Triclosan may be used in a number of consumer applications as an antibacterial and antifungal agent. It has historically been present in soaps and detergents, toothpaste, toys, and surgical cleaning products, though it is gradually being eliminated from many commercial and cosmetic products. Because of its possible contribution to antimicrobial resistance and the risk that it is an endocrine disruptor, its use is controversial. Triclosan was first developed in 1964 and was commonly used as a hospital scrub when first available. As it expanded, it became a common ingredient in multiple commercial products, including socks, bedding, and trash bags. By the turn of the 21st century triclosan was found in the majority of liquid soaps, several types of bar soap, and in more than 2,000 other consumer products; as of 2019, however, it was removed from cosmetic and hygienic products by multiple large corporations.

In clinical settings, triclosan is an effective regimen for decolonizing patients with MRSA and has been shown to correlate with the reduction of MRSA infections. Surgical sutures that are coated with triclosan have been shown to reduce the risk of infection at surgical sites, a claim that is supported by the World Health Organization, the American College of Surgeons, and the Surgical Infection Society.

In commercial applications, triclosan’s use is more contested. While antimicrobial hand soaps that contain triclosan are likely to reduce bacteria on the hands, the benefits are slight, and the FDA has stated that there is no evidence that triclosan in soaps and body washes provides a greater benefit than simple soap and water. Toothpaste containing triclosan has been determined to provide a 22% reduction in inflammation of the gum tissue and in dental plaque when compared to toothpastes without triclosan, but there is insufficient evidence that this led to fewer cavities or a reduction in periodontitis.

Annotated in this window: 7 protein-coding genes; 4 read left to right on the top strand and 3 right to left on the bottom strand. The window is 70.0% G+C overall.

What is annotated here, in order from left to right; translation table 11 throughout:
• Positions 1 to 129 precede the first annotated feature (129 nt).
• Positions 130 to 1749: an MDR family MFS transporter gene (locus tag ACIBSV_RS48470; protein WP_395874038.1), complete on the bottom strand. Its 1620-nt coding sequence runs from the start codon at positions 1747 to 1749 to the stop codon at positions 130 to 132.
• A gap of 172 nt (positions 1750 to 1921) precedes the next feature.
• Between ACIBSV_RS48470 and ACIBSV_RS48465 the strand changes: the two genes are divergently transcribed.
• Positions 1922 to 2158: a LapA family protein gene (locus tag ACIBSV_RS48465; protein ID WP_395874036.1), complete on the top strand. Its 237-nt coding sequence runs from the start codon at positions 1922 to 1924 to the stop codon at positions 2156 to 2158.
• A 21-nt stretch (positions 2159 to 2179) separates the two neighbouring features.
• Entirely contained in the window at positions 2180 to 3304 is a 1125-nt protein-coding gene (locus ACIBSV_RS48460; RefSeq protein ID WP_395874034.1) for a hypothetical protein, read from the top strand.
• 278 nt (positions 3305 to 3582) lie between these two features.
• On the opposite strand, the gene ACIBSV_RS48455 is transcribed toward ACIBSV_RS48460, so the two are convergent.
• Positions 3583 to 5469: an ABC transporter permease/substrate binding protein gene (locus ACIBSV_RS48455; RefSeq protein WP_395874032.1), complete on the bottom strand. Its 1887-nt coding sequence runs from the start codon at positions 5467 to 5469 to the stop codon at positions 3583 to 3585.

Triclosan has been determined to be a “contaminant of emerging concern” and was listed as an ingredient that is not recognized as safe and effective in 2016, after being investigated as a public health risk due to its possible contribution to antimicrobial resistance and endocrine disruption.
Triclosan is believed to accumulate in wastewater and has been found in drinking water, possibly contributing to a buildup that could increase adverse effects as it accumulates. In chlorinated tap water, triclosan may also react and convert to dioxins. Triclosan has also been connected with a higher risk of food allergy, as well as inhalant and seasonal allergens, and it may also cause allergic contact dermatitis. This may be due to the reduction of bacteria -- the hygiene hypothesis -- or it may be due to the toxicology of triclosan.

Triclosan was first suspected as a possible endocrine disruptor when it was detected in breast milk and blood and urine samples from humans. In laboratory settings, triclosan exposure has been shown to possess antiestrogenic and antiandrogenic properties. In a 2017 Chinese study on pregnant women, triclosan exposure during pregnancy was connected to increase testosterone levels in the infants.
Because triclosan effectively kills a wide array of bacteria, it also has an adverse effect on the beneficial bacteria found in soil. It is toxic to bacteria in aquatic systems and is highly toxic to algae. Residual triclosan has been found in many types of aquatic organisms and is also found in land animals. While there is not enough long-term data to determine its toxicity over time, it has been demonstrated to have acute toxicity in these organisms. Triclosan is more common in soil and sediment because it prefers anaerobic conditions and is resistant to anaerobic degradation. It may also cause cross-resistance to other antimicrobials in humans; for example, after being exposed to triclosan, two common bacteria types demonstrated increased resistance to other, unrelated antibiotic families.